CHON BURI: Sixty-three Chinese nationals detained in Pattaya for overstaying their visas are members of a self-exiled Christian congregation seeking United Nations protection from religious persecution, their supporters say.
Two Americans who have been trying to help the group relocate to the United States have also been detained, the Wall Street Journal reported.
Local police and immigration officers rounded up 63 members of the Shenzhen Holy Reformed Church on Thursday at the Long Lake Hillside Resort in Bang Lamung district. They were acting on information that many Chinese nationals had been staying there for a long time, said Pol Col Thawee Kudthalaeng, chief of the Nong Phrue police station.
They were taken to a police Immigration Bureau facility in Pattaya where they remained on Friday, the Journal reported, quoting church pastor Pan Yongguang and an American activist who has been supporting the congregation’s efforts to seek asylum.
They were expected to be brought before an immigration court for a deportation hearing but it was not clear how soon this would happen.
The group consists of 32 adults and 31 children from 16 families. They were holding Chinese passports and some had cards from the United Nations High Commissioner for Refugees (UNHCR). The cards had expired, said a source, while some children had birth certificates purportedly issued by a hospital in Bangkok.
The 32 Chinese adults were charged with overstaying their visas, the Australian news outlet ABC quoted Pol Col Thawee as saying. The children were not charged and the two American citizens were not placed under arrest, he added.
Most of those being held had overstayed in the country for less than one year and some had overstayed for only a month.
The Journal identified the two Americans as Deana Brown, founder of a Texas-based nonprofit group that helps people flee religious persecution, and Stacy Nichols, a nurse who volunteers with the same group.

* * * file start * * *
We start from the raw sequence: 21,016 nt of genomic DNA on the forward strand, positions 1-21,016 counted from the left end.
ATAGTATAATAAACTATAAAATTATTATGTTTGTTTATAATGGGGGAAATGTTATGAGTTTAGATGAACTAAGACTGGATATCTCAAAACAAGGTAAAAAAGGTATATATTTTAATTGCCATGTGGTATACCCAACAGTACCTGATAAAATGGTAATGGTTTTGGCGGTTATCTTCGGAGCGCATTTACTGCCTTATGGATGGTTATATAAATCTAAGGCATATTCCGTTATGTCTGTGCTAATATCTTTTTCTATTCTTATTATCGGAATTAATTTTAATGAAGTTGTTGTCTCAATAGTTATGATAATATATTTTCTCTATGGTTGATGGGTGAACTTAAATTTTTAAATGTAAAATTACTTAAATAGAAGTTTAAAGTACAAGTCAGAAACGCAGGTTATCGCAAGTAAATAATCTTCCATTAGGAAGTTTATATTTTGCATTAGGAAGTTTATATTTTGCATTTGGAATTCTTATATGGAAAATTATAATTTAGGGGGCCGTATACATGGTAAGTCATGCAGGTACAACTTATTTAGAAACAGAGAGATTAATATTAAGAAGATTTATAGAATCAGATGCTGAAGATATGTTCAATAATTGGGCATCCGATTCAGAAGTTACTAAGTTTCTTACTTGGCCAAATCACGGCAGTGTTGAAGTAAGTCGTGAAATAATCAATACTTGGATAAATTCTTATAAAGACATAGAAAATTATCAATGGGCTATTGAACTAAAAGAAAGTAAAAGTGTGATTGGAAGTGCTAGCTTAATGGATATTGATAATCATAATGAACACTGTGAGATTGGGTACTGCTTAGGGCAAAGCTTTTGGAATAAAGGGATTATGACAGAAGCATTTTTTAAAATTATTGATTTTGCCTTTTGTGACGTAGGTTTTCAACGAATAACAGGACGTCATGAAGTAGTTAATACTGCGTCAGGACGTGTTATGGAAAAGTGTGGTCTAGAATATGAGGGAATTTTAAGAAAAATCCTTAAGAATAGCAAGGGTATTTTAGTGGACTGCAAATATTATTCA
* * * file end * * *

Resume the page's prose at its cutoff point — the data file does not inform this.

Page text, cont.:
Ms Brown said she was working to resettle the church members in Tyler, Texas, where her organisation is based, but that they had run into problems with their visas in Thailand.
She told The Associated Press that when the group looked into renewing their visas, they had been told there was a new requirement that any Chinese citizen renewing a visa in Thailand must report to the Chinese Embassy first. The visas expired several months ago.
“When they told us that, we knew that nobody could get their visas,” she said.
“There was no way, because as soon as they walk into the Chinese Embassy they’re gone, we would not see them again. They’ve been hiding out since then.”
She said she and Mrs Nichols still had their passports but those of the Chinese group were seized.
According to the Journal, the members of the Shenzhen-based church began their journey three years ago by fleeing to the South Korean island of Jeju, spurred by what congregants described as intensifying government persecution.
Last year, Mr Pan brought the group to Thailand, where they submitted applications in September asking the UN refugee agency for protection.
Mr Pan told the Journal that the raid in Pattaya took place after a church member told the congregation earlier in March that he wished to return to China, and that he had spoken to Chinese security officials. The church expelled that member soon after, citing concerns for the safety of its followers, he said.
Bob Fu, the founder of ChinaAid, another Texas Christian group helping the church, said that American lawmakers were pressing the US State Department to get involved.
In a statement on his website, Mr Fu said that time was of the essence.
“Before the Chinese government demands repatriation, the international community can help prevent this tragedy from happening,” he wrote.
One of the Chinese boys rounded up at a Pattaya resort on Thursday is directed into a police pickup truck. (Photo: Chaiyot Pupattanapong)